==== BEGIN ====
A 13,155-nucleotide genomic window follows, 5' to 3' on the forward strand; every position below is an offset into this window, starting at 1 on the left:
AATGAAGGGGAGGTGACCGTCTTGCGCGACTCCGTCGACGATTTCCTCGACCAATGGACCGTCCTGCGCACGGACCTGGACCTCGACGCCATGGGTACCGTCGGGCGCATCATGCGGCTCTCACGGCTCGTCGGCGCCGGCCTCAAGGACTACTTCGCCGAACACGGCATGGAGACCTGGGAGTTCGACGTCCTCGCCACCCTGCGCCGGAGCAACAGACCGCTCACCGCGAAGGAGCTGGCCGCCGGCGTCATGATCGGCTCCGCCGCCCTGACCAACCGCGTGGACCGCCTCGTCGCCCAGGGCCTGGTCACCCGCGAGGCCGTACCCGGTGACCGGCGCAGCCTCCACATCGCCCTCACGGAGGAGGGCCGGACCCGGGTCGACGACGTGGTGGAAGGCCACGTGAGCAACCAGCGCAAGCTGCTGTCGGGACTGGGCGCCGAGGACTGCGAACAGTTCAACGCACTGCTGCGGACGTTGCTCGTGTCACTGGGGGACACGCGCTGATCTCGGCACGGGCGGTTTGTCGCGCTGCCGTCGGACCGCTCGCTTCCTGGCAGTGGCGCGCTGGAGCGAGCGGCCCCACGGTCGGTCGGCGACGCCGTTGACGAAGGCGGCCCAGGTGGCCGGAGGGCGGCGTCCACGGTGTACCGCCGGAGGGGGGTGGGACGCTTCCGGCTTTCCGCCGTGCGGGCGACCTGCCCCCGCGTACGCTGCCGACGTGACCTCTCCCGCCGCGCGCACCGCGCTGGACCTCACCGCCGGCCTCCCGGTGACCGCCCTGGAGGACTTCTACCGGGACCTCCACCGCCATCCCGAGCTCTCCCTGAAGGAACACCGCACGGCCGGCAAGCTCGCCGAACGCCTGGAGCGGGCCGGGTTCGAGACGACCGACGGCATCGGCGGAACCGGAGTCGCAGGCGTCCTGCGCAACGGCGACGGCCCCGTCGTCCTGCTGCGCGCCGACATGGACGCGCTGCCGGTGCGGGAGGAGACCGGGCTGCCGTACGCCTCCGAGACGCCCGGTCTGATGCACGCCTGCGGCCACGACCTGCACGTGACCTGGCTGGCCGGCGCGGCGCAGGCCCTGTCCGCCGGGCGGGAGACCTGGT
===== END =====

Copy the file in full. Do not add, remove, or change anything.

A 13,155-nucleotide genomic window follows, 5' to 3' on the forward strand; every position below is an offset into this window, starting at 1 on the left:
AATGAAGGGGAGGTGACCGTCTTGCGCGACTCCGTCGACGATTTCCTCGACCAATGGACCGTCCTGCGCACGGACCTGGACCTCGACGCCATGGGTACCGTCGGGCGCATCATGCGGCTCTCACGGCTCGTCGGCGCCGGCCTCAAGGACTACTTCGCCGAACACGGCATGGAGACCTGGGAGTTCGACGTCCTCGCCACCCTGCGCCGGAGCAACAGACCGCTCACCGCGAAGGAGCTGGCCGCCGGCGTCATGATCGGCTCCGCCGCCCTGACCAACCGCGTGGACCGCCTCGTCGCCCAGGGCCTGGTCACCCGCGAGGCCGTACCCGGTGACCGGCGCAGCCTCCACATCGCCCTCACGGAGGAGGGCCGGACCCGGGTCGACGACGTGGTGGAAGGCCACGTGAGCAACCAGCGCAAGCTGCTGTCGGGACTGGGCGCCGAGGACTGCGAACAGTTCAACGCACTGCTGCGGACGTTGCTCGTGTCACTGGGGGACACGCGCTGATCTCGGCACGGGCGGTTTGTCGCGCTGCCGTCGGACCGCTCGCTTCCTGGCAGTGGCGCGCTGGAGCGAGCGGCCCCACGGTCGGTCGGCGACGCCGTTGACGAAGGCGGCCCAGGTGGCCGGAGGGCGGCGTCCACGGTGTACCGCCGGAGGGGGGTGGGACGCTTCCGGCTTTCCGCCGTGCGGGCGACCTGCCCCCGCGTACGCTGCCGACGTGACCTCTCCCGCCGCGCGCACCGCGCTGGACCTCACCGCCGGCCTCCCGGTGACCGCCCTGGAGGACTTCTACCGGGACCTCCACCGCCATCCCGAGCTCTCCCTGAAGGAACACCGCACGGCCGGCAAGCTCGCCGAACGCCTGGAGCGGGCCGGGTTCGAGACGACCGACGGCATCGGCGGAACCGGAGTCGCAGGCGTCCTGCGCAACGGCGACGGCCCCGTCGTCCTGCTGCGCGCCGACATGGACGCGCTGCCGGTGCGGGAGGAGACCGGGCTGCCGTACGCCTCCGAGACGCCCGGTCTGATGCACGCCTGCGGCCACGACCTGCACGTGACCTGGCTGGCCGGCGCGGCGCAGGCCCTGTCCGCCGGGCGGGAGACCTGGT